MONROVIA, Montserrado â€“ On Monday, the United States government donated twenty-two vehicles to the Armed Forces of Liberia.
The vehicles included 18 Land Cruiser jeeps, two 24-foot Boston Whaler boats for the Coast Guard, two maintenance vehicles, and one container of spare parts.
Christine Elder, the U.S. Ambassador to Liberia, noted that her government had a long and continuing relationship with the AFL, pointing out that the U.S. was â€œheavily involved with demobilizing of the old AFL during the end of the civil crisis.â€
Elder explained that following the end of the civil upheaval in Liberia, the U.S. government then recruited, vetted, trained, and equipped 2,000 men and women for the new AFL.
The U.S., long considered a strategic partner of Liberia due to the unique historic ties between the two countries, established Operation Onward Liberty to provide U.S. military personnel to mentor and advise the AFL on building a professional military.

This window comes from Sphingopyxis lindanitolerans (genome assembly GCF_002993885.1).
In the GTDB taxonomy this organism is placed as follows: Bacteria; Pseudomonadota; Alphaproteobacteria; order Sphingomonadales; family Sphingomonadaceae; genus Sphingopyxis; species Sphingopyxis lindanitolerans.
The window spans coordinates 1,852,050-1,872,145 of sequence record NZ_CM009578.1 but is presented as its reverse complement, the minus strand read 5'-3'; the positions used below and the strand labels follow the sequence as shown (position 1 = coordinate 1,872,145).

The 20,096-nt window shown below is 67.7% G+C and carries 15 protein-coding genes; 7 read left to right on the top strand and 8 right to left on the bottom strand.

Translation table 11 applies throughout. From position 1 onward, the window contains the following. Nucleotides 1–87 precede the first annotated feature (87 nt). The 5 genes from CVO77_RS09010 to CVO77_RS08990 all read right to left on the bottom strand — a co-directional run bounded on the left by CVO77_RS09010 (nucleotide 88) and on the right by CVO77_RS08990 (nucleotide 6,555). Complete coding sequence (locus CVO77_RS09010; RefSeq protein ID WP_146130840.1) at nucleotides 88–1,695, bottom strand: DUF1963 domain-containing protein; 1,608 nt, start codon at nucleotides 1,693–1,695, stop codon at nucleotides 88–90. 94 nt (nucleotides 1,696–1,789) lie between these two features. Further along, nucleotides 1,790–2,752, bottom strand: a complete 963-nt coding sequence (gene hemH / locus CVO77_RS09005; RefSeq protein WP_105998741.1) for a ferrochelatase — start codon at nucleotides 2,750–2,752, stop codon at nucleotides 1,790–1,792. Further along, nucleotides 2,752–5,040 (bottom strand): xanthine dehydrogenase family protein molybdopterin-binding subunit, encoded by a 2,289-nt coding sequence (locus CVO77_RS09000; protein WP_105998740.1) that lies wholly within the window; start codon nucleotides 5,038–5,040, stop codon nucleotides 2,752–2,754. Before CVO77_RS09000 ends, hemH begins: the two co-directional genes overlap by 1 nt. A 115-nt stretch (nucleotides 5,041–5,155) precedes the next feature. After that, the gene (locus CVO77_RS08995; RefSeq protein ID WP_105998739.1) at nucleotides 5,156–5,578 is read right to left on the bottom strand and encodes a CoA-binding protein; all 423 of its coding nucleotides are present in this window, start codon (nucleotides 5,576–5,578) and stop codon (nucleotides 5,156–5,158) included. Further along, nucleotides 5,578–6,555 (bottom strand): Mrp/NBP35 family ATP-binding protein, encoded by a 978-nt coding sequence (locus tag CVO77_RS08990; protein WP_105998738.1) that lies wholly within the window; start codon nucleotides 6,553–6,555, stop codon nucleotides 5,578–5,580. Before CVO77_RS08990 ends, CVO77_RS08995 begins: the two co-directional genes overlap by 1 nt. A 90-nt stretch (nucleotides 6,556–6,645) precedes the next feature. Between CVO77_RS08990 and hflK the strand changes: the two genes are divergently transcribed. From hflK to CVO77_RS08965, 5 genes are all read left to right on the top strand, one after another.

The U.S. ambassador said her government would also be providing a 10,000-liter water truck, a 50,000 liter-per-day water purification unit, and a mobile kitchen trailer for the AFLâ€™s upcoming deployment to Mali via the United Nations Multidimensional Integrated Stabilization Peacekeeping Mission.
She said that as the partnership between the two countries moves forward, the embassyâ€™s office of security cooperation would continue to support Liberia in the areas of defense, institution strengthening, engineer support, professional development, maritime security and medical readiness.
AFL Chief of Staff Daniel Ziankahn said the donation could not have come at a better time as the United Nation Mission in Liberia draws down.
â€œWe hope that these vehicles and equipment would serve the purpose of the AFL as it is in need of equipment and vehicles,â€ Ziankahn said.
In March of this year, Defense Minister Brownie Samukai had warned that the members of the AFL serving in Mali lacked proper peacekeeping equipment.
Samukai, who was not specific at the time about which equipment the troops required, said that although the platoon is small in size, they are engaged in providing full protection for the military base in Timbuktu and also providing protection for over 2,000 people.
Featured photo by Zeze Ballah